Seven years after college, I did a most humbling thing: I wrote Scott a letter. A note, really, not a long note, not a love note, just a hello note with telling details: My dad had died; I’d opened a shop. I never heard back – the letter got lost in the mail or the alumni office gave me an old address, I convinced myself.
Over the next decade, Scott from Ohio went from real person to Scott the Dream, weaving in and out of my thoughts like metallic thread in a gray sky. I see you, I see you. That he existed at all seemed like a gift during periods best described as the drudgery of my days. Real life, yawn. Difficult times, no way out. Remembering him was like hearing ‘Peaceful Easy Feeling’ on the radio, bringing back a time before Death hit the wall. I could conjure up his face, his grin, while driving to work in the rain or drinking coffee in a café and still feel what I once felt. Alive.
More years passed and I lived my life: writing and publishing books; making media rounds; operating my little shop. I had my circle of friends, I had my lovers. Maybe the calendar was dating me but the lack of traditional milestones like marriage and motherhood kept me young.
Had Scott from Ohio vanished from my mind’s eye? As he might say, yes… and no. By now he was Scott the Myth, someone I’d never see again, never touch again. But there were those humdrum moments when I’d escape back to one moonlit autumn night when we stood in the parking lot of Squires Student Center about to lock in a kiss so hungry you’d think we’d been starving to death our whole lives.
Did I ever see him again?
One unassuming summer afternoon in 2009, Scott’s name popped up in my Inbox. My poor brain could barely process the subject line: Time passes quickly said the boy you once called emaciated… My finger – the same finger that beckoned him to me in a college bar – froze on the keyboard. Dare I open a note I’d been waiting for forever?
More than a note, his message was long and heartfelt and eloquent. Above all, apologetic for never replying to my letter of yore, explaining that he’d received it on the very day he returned from his honeymoon and felt guilty. Married now for twenty-five years, he had nothing but praise for his wife. Yet between the lines were misgivings: He said he often thought about me, of us, through the years and on more than one occasion had called for me at my shop, each time hanging up before I got to the phone. I wrote him back, numbly excited. His next message mentioned the first time he ever laid eyes on me: So many years have passed, but my synapses are seared with that experience. I’ll always remember it as if it happened last week. True, Scott was married but life is short, happiness rare and we were human. After a few exchanges, he wondered if we could meet for lunch.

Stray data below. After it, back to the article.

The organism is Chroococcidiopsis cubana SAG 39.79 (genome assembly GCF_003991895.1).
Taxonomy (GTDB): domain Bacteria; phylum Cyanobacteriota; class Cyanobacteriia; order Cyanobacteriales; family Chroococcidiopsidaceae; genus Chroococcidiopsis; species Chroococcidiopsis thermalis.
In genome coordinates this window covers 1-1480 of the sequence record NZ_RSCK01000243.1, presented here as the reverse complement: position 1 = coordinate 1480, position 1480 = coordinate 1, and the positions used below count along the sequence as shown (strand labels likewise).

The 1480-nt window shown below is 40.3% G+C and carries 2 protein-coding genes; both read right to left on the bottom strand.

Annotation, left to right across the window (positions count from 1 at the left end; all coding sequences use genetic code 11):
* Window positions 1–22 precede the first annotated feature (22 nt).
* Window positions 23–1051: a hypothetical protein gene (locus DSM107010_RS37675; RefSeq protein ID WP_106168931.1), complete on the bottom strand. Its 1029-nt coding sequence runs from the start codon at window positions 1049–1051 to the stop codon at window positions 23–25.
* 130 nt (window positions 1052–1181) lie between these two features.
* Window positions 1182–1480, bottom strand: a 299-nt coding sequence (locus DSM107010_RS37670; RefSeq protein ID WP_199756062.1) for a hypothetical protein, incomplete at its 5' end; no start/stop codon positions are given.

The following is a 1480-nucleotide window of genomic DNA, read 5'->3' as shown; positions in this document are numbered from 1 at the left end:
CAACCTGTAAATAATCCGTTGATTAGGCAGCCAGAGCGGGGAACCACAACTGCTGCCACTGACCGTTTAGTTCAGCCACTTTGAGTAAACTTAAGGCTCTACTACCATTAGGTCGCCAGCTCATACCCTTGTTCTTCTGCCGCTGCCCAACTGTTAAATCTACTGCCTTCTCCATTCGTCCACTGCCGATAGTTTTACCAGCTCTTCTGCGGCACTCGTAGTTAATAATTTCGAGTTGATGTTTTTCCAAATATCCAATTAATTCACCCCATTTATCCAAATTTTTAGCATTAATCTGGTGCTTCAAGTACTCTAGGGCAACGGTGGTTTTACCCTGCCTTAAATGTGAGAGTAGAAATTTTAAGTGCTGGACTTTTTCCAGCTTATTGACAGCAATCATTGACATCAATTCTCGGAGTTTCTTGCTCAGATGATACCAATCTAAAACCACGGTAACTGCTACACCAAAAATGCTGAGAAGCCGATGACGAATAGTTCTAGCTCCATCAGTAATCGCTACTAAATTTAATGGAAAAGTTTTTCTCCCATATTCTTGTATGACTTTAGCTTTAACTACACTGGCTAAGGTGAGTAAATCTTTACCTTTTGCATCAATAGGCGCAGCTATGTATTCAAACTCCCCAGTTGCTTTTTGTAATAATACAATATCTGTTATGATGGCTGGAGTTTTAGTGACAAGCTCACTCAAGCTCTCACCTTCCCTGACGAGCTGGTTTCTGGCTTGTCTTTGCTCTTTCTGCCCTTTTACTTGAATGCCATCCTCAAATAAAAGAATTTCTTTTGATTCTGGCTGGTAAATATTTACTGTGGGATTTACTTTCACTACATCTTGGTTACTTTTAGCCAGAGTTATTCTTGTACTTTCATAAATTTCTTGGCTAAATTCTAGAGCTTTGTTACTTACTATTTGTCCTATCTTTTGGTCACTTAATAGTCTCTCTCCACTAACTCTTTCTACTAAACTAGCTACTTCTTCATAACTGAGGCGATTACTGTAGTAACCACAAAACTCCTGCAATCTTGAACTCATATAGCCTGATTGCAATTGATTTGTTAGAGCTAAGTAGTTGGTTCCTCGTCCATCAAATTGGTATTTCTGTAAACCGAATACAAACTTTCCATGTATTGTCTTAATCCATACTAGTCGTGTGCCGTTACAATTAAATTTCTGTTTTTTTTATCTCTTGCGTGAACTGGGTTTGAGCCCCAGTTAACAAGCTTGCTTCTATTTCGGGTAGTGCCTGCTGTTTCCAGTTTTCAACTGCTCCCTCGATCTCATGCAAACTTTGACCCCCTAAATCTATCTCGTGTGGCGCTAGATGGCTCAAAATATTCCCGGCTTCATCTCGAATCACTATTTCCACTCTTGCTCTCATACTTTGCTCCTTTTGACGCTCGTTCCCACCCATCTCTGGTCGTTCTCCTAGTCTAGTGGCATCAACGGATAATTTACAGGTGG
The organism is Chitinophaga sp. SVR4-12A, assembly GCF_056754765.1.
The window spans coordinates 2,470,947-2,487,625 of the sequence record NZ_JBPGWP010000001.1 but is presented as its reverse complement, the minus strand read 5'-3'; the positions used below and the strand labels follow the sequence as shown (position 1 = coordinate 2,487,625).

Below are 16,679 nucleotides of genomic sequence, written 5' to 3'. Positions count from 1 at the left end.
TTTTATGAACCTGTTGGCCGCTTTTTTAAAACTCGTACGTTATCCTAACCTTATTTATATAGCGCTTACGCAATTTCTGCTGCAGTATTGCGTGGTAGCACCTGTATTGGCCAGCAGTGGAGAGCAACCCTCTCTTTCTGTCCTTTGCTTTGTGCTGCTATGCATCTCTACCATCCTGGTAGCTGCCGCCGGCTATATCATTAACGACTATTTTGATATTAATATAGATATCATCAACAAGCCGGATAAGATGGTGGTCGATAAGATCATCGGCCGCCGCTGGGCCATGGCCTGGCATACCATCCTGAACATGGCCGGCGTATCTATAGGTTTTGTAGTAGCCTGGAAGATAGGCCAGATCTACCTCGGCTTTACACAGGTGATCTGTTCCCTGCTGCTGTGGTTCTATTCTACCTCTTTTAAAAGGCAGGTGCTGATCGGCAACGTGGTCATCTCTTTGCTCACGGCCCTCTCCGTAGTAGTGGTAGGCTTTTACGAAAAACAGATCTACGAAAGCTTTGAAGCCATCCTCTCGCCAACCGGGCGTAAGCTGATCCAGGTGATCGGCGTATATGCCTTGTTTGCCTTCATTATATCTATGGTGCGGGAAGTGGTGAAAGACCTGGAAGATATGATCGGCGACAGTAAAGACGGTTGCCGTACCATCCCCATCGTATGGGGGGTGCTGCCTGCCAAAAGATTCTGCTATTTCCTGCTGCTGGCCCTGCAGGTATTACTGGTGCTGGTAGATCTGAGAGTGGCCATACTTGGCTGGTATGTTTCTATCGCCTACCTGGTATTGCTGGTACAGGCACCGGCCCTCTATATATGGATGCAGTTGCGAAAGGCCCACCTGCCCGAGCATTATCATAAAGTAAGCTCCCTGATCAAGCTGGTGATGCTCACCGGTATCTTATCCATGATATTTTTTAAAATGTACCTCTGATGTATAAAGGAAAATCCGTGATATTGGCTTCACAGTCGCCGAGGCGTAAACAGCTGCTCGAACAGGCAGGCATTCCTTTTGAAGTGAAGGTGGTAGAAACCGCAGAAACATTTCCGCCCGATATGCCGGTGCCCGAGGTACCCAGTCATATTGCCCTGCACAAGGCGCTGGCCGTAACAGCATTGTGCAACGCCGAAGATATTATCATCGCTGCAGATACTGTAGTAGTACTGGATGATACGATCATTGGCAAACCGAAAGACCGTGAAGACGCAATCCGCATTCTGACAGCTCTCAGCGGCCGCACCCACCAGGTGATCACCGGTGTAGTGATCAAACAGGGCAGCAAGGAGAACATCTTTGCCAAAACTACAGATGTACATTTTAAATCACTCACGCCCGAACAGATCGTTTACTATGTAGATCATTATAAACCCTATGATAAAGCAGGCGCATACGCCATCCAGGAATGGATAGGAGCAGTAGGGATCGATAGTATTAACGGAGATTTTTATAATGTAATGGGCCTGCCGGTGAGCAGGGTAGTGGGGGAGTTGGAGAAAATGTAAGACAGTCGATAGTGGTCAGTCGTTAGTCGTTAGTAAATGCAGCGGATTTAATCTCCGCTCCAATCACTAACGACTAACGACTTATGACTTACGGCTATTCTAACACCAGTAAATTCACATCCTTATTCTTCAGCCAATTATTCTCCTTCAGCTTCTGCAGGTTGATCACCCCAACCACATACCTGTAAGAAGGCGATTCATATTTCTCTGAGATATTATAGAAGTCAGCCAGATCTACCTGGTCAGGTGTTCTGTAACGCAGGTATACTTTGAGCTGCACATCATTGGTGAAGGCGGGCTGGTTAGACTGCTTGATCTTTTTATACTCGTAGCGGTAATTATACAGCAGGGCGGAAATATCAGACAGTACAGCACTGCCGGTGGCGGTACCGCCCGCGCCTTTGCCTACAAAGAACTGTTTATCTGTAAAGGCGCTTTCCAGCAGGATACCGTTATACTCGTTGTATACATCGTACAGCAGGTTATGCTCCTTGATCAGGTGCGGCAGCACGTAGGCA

At an appointed café several miles from my home, several hundred from his, I arrived a few minutes before two o’clock and waited in the entrance. Patrons swung through the café doors – no, no, no… So what if years and decades had passed? I’d know Scott from Ohio a mile away. Momentarily, a well-groomed businessman with cropped fair brown hair stood over me. No seventies vibes.
Logically, I knew who this was but prosopagnosia set in like a clay mask. Blindly, I searched his face for a trace of recognition.
Once seated, our shared history took over. His recollection that my father had worked for the World Bank and traveled during much of my childhood confirmed that this person was no imposter. We talked for hours, lost track of time. Then, out of character and out of the blue, he laid his middle-aged heart on a plate:
“I’ve been tortured all these years, Francie – had you’d written that letter earlier, our lives could’ve been completely different.”
Literally speechless, I heard him bare his soul two more times until I heard myself blurt:
“Scott, I don’t think we would’ve been happy together.”
Just like that, I shut the door on our second chance at love. Sacrificed a thousand longing daydreams. Deep down I guess I knew it was too late, though I might live out my days tinged with regret.
As we walked down the sidewalk to our respective cars, I looked over at Scott from Ohio when the unexpected happened: His profile in the late afternoon sun struck a familiar silhouette, restoring my vision.
I see you, I see you. I know who you are.
Yet it was time to say good-bye.
After we parted ways, Scott rushed back to kiss me on the cheek. The kiss was sweet and desperate, enough to leave an impression. Last us a lifetime. Maybe dreams dim and Levis fade but if youth was gone, you wouldn’t know it from our eyes.